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From Where We Sit

Teaching Philippine history

Jessie Carpio

In my recent visit to the shrines and castles of the Japanese cities of Osaka and Kyoto, I noticed that elementary pupils, in groups of five to 10, were being guided not just by their teachers but also by elderly persons who appeared to be explaining to them the history or the significance of the places we were visiting. I, of course, assumed that was what the older guides were doing as they gesticulated vigorously while talking (in Nihongo, I suppose). I believe this is how elementary educational field trips should be conducted—focused and in small groups, especially if they involve young and impressionable kids.

But how is Philippine history taught now in our schools, and how different is that from the past? Are historical field trips really effective and necessary? During my time in primary school, decades ago, our history class was just a matter of memorizing the names of protagonists, events, places, and dates. I could tell you who killed Magellan but I did not imagine a wily Lapu-Lapu strategizing, setting up a trap, leading his men with bolos and spears against a technically superior group using guns and swords as led by Magellan. I knew that Antonio Luna was a general but nothing else beyond that. Thus, the movie, Heneral Luna, was an eye-opener for me. Moreover, I never went to any educational field trip. I saw Luneta and Fort Santiago only when I was in college. To me, history was taught really without its “lessons.”

Why is history taught in such a manner? We have a rich history—our ancestors fought battles with the colonizers; be they Spaniards, Americans or Japanese. We have heroes and heroines who gave up their lives for our independence and freedom. In recent history, we accomplished the first non-violent people-power revolution that became a template for other similarly situated countries. Given this background, we have good materials for teaching history.

However, we find that memorization still rules the day. How do we explain that? Is it because we have no sense of collective nationalism that we have no affinity to the greatness of our ancestors? Is that the reason why we are oblivious to the manner of teaching history as a subject? Our celebrations of independence and the death anniversaries of our heroes are dry and uneventful. Is our apathy handed down from one generation to the next?

So how can history be taught better? How do we teach history in the age of social media? How do you make history appealing to the millennials? I know that field trips alone could not be the answer. They are important for sure; but when looking at teaching, we look primarily at two things: the educators (school teachers plus the parents) and the materials used in teaching. These two are critical elements, yet mainly interdependent.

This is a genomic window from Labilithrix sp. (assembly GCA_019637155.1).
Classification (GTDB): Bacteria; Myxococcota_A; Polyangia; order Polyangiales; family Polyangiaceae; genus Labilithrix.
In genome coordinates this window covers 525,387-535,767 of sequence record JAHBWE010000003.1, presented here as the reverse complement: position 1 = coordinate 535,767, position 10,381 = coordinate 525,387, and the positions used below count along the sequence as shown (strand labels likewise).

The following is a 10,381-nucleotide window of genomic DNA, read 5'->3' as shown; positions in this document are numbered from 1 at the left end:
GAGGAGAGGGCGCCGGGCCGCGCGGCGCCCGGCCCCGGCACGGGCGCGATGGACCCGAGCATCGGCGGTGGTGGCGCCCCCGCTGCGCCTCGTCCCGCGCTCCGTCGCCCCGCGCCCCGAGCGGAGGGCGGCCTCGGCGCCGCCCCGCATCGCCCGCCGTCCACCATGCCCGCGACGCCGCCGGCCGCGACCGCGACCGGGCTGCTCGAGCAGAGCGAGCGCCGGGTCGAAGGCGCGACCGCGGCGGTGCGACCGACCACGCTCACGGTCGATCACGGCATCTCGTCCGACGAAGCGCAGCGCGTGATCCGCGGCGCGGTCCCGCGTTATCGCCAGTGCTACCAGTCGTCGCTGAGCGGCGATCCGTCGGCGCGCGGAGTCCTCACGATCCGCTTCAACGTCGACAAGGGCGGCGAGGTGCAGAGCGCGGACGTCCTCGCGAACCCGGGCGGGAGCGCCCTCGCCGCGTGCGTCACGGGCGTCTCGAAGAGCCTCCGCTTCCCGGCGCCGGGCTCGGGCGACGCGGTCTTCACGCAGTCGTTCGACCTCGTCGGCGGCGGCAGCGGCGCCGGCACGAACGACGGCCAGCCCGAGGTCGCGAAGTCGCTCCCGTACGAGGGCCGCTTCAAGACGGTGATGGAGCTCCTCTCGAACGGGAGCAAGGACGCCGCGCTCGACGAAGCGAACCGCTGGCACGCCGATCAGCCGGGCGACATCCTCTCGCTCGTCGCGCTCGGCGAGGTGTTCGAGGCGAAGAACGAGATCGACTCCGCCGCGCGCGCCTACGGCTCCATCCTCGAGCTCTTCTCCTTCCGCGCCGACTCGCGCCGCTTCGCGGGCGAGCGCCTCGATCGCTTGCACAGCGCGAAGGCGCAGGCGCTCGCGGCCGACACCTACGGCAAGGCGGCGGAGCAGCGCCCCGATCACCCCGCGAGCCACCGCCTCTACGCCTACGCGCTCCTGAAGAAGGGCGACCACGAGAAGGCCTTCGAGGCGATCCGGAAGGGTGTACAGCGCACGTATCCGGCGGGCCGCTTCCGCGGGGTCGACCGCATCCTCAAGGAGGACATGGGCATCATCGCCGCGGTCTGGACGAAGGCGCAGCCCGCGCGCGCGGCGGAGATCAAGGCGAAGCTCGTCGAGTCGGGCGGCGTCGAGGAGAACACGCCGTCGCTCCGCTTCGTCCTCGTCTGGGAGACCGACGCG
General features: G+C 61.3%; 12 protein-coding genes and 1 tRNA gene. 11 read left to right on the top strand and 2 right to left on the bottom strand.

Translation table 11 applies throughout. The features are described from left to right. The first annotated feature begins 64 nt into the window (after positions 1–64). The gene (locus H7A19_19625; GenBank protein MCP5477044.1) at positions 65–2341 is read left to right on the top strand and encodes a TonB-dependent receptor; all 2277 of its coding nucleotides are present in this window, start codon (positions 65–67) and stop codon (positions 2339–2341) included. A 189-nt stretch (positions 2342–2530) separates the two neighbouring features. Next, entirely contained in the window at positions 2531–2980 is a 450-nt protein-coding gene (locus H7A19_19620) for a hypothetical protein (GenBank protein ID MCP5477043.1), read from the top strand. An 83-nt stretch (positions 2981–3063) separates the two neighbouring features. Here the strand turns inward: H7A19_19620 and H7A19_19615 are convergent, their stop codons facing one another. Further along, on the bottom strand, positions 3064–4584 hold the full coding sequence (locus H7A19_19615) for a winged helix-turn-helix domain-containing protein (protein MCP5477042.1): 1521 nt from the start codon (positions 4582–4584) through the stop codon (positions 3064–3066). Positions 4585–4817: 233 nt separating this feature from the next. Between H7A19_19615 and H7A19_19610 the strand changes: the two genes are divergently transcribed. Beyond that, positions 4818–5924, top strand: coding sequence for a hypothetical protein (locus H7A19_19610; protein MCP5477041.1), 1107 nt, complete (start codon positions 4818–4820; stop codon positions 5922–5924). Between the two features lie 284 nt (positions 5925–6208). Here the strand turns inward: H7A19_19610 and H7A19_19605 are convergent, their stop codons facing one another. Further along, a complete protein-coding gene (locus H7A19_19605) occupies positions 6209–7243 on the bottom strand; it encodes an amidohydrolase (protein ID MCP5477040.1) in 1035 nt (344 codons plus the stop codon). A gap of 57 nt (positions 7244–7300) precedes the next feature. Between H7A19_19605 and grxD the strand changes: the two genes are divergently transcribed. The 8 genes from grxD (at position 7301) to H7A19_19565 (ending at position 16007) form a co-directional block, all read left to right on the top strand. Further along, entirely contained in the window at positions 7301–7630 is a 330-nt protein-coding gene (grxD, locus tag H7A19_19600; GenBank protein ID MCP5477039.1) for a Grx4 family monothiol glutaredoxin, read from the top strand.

An excellent teacher of history, my daughters assured me, is Ambeth Ocampo. According to them, Mr. Ocampo, who was their professor, makes teaching history fun. He brings pictures to class, tells anecdotes and stories, bringing historical characters to life. Not only does he bring them to life, he makes them human; a character someone can relate to. In Mr. Ocampo’s class, Rizal was not doing patriotic things all the time. He had “good times” too, went out with friends and got drunk.

Making history fun is actually a lot of work. What is hidden from the surface is the extensive amount of research that Mr. Ocampo does. And there goes the challenge to the teachers of history—how far-reaching do you prepare for your classes? Do you do your own research and really make effort to understand your historical characters? And, to us parents, do we know enough to explain history to our kids? Do we have stories to share that will make them appreciate these historical characters? If educators are not conversant enough of the past then they have nothing to share. Consequently, teachers (and parents) rely heavily on their teaching materials; and so the teaching method reverts to memorization.

With heavy reliance on the teaching materials, the content and structure of the materials become critical. History books are replete with stories, mostly anecdotes, of our heroes and the villains. The key ingredient (and the one usually missing) is putting the stories in the right context—the culture and the norms, the politics, the economy, etc.—in short, the zeitgeist or spirit of that time. This is the other challenge to the educators—providing context to the stories in history books. How does one provide context if one had not done research and prepared properly? Or what if there really is nothing to provide?

We obviously have several challenges to address and government educational agencies like the Department of Education (DepEd) and the Commission on Higher Education (CHED) will have to step up. They should enrich the contents of history books with the proper context and should make the teaching method more interactive and into pop culture like what Ambeth is doing. Also, DepEd and CHED (or maybe a non-government organization) should prepare short videos and upload the same on YouTube. Meantime, we can start with meaningful and educational field trips, and we can encourage and patronize movies with historical significance. History is important to every nation. We should take the study of history thoughtfully.

Jessie Carpio is the President of P&A Grant Thornton Outsourcing Inc. P&A Grant Thornton is one of the leading Audit, Tax, Advisory, and Outsourcing firm in the Philippines, with 20 Partners and over 700 staff members.


As published in The Manila Times, dated 15 June 2016